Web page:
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O. C. LIVE

The Raw Essence

February 22, 1996|MIKE BOEHM | TIMES STAFF WRITER

Seattle's blitz-rocking Supersuckers are delighted to put their drums and guitars at the service of Willie Nelson. Also their woods, irons and putters.

A steady thwack and pop, the sound of golf balls being swatted, could be heard in the background as Eddie Spaghetti, Supersuckers' singer and bassist, called last week from a driving range in Dallas.

Having collaborated musically with Nelson on "Twisted Willie," a recently issued tribute album in which some of the country-music hero's familiar sidekicks join a surprising array of noisy young alternative rockers, Supersuckers are now ready to team up with golf-nut Willie on the links.

"We're practicing up in case Willie asks us to play golf," Eddie said. "I'm lousy, but our drummer's good."

Possible duffing aside, Nelson and Supersuckers had some mutual music-making on their agenda for this week. A "Tonight Show" appearance was booked for Tuesday, with Willie and Supersuckers planning a rendition of "Bloody Mary Morning," the song they play together on "Twisted Willie."

Nelson was also expecting to sit in Wednesday as Supersuckers headlined the Roxy in West Hollywood. Nelson and Supersuckers will both be holding forth in Orange County on Friday night, but hooking up will be harder: Supersuckers play the Lava Room in Costa Mesa, while Nelson and Leon Russell play two shows at the Coach House, opening a four-night local stand.

Eddie, in his late 20s, said he got an early indoctrination into Willie Nelson's music as a kid in Tucson, Ariz. His parents had a collection of Nelson albums, along with the Rolling Stones and Creedence Clearwater Revival records that helped motivate young Eddie to become a rocker.

When Supersuckers began in 1988, the plan was to play hellbent rock 'n' roll--fast, fun, and frill-free with lots of tongue-in-cheek devil imagery and high-octane celebrations of rowdy living.

The band started with a simple-enough founding philosophy, Eddie said: "Let's try to be Motorhead, with maybe a touch of the Replacements in there--that garage-rock thing--and don't forget the Ramones and AC/DC."

With Gibson Les Pauls cranking and wah-wah pedal solos wailing, Supersuckers have pretty much kept to that philosophy, with satisfying results for anyone who feeds on rock's rawest physicality.

The cowboy-hatted foursome's releases include "The Smoke of Hell" (1992) the 1994 album, "La Mano Cornuda" (which means "the horned hand"--the familiar heavy-metal hand-signal symbolizing a devil's head) and, most recently, "The Sacrilicious Sounds of the Supersuckers."

While it may not always show on record, Eddie said, "Our band has been pretty heavily into Willie the last four or five years. On the road, we listened to a lot of Willie as we traveled. That snowballed in the last few years to where he's one of the few people we can all agree is truly great."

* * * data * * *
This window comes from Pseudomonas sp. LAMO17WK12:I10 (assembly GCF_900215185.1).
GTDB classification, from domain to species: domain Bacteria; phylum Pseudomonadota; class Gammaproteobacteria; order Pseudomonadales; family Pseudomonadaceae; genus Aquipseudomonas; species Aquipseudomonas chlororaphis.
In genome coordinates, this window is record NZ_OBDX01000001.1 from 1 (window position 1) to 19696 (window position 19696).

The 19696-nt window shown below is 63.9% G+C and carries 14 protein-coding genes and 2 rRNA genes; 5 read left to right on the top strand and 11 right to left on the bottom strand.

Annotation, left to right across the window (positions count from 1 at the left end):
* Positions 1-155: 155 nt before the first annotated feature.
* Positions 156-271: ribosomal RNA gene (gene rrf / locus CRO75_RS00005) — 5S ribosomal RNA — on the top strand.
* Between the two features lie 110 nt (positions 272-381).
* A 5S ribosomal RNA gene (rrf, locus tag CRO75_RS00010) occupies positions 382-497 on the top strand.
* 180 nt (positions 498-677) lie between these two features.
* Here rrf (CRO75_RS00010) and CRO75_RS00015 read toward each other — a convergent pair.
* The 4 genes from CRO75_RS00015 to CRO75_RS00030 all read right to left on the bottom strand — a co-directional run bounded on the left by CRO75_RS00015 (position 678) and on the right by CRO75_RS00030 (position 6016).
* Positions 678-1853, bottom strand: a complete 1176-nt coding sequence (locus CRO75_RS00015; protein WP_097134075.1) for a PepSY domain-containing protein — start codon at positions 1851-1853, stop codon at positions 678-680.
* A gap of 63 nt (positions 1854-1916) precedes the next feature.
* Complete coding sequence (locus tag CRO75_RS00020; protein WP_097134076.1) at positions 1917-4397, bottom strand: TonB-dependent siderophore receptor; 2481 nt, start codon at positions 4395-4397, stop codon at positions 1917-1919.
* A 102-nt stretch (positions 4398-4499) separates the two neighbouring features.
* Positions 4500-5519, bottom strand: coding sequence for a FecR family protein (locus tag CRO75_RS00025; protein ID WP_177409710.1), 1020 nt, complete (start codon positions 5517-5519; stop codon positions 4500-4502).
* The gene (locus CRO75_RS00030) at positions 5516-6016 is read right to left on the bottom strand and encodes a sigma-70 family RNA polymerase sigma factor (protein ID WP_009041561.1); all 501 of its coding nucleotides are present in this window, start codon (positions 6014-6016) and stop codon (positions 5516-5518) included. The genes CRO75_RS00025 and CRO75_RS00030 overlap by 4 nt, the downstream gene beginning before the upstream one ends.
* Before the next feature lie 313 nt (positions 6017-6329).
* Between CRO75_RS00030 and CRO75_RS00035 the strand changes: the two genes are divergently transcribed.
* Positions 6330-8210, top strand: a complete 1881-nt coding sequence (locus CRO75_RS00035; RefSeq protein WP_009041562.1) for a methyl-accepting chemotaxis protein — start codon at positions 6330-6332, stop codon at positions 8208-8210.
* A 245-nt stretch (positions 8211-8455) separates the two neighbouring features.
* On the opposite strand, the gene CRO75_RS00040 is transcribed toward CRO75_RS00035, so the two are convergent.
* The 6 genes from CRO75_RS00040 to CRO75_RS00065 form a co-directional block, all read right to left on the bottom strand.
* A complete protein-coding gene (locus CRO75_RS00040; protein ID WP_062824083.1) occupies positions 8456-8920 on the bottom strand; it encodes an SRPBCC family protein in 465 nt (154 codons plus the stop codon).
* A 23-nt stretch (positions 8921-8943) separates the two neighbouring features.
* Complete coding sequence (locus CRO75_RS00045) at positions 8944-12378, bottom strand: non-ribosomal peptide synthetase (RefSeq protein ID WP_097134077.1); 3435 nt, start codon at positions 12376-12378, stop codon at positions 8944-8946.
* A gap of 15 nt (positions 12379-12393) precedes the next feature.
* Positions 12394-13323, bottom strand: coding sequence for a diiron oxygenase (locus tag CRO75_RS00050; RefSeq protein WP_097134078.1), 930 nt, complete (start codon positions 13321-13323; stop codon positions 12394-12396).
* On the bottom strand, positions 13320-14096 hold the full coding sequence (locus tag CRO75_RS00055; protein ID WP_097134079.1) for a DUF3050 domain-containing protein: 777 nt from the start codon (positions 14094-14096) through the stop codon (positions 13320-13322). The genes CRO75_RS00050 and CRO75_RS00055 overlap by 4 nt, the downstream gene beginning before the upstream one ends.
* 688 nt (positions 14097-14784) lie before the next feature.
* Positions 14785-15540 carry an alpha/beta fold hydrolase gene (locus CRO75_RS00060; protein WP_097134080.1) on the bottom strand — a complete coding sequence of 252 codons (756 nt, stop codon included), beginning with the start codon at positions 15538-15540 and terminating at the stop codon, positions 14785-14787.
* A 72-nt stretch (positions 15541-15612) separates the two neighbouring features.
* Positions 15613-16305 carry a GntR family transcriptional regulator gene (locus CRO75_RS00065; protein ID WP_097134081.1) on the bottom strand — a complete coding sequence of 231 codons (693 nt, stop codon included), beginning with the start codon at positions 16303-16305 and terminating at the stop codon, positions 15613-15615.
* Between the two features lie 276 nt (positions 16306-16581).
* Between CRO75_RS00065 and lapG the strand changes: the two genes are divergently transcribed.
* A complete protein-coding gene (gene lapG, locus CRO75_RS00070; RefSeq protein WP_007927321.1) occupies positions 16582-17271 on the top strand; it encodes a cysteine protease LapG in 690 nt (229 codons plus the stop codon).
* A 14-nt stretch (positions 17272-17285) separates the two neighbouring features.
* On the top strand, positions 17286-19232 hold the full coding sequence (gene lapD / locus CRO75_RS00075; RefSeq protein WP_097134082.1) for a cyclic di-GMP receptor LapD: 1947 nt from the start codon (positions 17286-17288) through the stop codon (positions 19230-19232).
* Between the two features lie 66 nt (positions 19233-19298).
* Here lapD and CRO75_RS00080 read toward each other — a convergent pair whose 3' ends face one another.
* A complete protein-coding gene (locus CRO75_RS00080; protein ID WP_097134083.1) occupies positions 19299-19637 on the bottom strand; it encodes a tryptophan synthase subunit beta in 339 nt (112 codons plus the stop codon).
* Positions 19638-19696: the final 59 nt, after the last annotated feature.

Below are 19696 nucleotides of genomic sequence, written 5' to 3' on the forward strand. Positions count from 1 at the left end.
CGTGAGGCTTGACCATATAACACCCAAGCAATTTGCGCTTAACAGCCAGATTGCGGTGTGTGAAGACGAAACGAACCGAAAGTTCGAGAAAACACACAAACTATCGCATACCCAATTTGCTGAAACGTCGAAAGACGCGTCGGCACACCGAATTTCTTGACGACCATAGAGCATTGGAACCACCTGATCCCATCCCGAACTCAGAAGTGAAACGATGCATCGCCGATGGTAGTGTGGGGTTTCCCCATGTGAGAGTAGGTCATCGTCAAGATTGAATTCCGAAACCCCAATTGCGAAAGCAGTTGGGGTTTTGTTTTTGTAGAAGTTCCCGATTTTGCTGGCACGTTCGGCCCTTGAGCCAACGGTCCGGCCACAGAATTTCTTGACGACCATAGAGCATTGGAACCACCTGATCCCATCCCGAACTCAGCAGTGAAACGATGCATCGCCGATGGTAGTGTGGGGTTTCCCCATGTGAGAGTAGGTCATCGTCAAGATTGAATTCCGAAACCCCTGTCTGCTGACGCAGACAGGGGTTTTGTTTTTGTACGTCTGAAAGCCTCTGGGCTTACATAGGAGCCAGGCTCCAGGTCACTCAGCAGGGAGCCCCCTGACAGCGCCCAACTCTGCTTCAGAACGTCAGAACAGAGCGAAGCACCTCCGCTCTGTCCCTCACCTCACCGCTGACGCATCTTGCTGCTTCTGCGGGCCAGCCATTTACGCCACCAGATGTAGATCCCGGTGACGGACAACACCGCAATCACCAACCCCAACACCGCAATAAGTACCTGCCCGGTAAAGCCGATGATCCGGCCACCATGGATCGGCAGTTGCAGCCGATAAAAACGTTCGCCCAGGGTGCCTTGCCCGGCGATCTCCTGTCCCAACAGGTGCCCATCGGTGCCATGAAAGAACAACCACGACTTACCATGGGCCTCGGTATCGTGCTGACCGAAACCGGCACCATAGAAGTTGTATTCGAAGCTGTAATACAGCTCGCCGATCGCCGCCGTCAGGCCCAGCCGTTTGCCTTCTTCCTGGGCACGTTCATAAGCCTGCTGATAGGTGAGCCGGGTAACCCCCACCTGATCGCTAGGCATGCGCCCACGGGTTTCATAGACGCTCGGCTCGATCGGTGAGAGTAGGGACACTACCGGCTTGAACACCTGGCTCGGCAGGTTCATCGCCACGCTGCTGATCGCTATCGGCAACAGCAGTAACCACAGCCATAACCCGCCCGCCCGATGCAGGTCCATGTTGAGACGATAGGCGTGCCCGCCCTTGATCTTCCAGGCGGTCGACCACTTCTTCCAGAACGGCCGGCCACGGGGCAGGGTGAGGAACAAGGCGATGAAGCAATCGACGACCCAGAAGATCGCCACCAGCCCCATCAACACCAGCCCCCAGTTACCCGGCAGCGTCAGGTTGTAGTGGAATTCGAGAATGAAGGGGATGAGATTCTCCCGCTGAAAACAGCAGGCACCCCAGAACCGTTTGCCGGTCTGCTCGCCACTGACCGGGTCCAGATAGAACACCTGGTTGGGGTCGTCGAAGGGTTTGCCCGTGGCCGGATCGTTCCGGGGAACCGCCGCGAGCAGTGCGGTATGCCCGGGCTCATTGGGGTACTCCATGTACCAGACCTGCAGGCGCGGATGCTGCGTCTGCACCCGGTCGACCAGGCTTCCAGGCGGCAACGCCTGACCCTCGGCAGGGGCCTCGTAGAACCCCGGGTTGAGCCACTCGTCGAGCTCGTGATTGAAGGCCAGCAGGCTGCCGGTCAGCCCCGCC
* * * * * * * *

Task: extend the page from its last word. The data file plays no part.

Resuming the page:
Eddie says the Supersuckers' manager, Danny Bland, came up with the idea for a Nelson tribute with noisy rockers attacking the country star's twangy repertoire.

Justice Records, which released several recent Nelson albums, got behind the project, and last March, Supersuckers found themselves in Austin, working on their contribution.

Others on the album include include old-line Nelson buddies Johnny Cash, Waylon Jennings and Kris Kristofferson, along with such new-generation fans as X, the Reverend Horton Heat, L7 and the Presidents of the United States. Also involved are two Texas acts currently opening for Supersuckers on tour: the ZZ Top-inspired Tenderloin and country traditionalist Jesse Dayton.

To the Supersuckers' delight, Nelson accepted producer Randall Jamail's invitation to sit in on their "Twisted Willie" session, and he wound up playing guitar and sharing vocals with Eddie on "Bloody Mary Morning."

"I was flattered, first of all," Nelson said last week from his tour bus. "Flattered that the young people knew these obscure songs of mine, and flattered that they wanted to do a tribute album."

He was happy to join the Supersuckers in revving up one of his oldies. "I'm glad to have that energy, to have my lyrics going along at that speed," he said. "I didn't know ["Bloody Mary Morning"] could go that fast, but I'm glad it can. It's like an old Texas hoedown--as fast as you can play, and then a little bit faster."

The Nelson connection continues on "The Sacrilicious Sounds of the Supersuckers." Though Willie isn't on the record, his older sister, Bobbie Nelson, who plays in her brother's touring band, adds piano and gospel-style organ to "Don't Go Blue," a rare Supersuckers ballad.

Another object of veneration for the Supersuckers is Ozzy Osbourne, who receives a catchy, yell-along homage in a song called, simply, "Ozzy."

"Ozzy to me embodies the rock 'n' roll aesthetic," Eddie said. "He's not good-looking, he doesn't really sing that good, but he just put it all together. He's my kind of hero."

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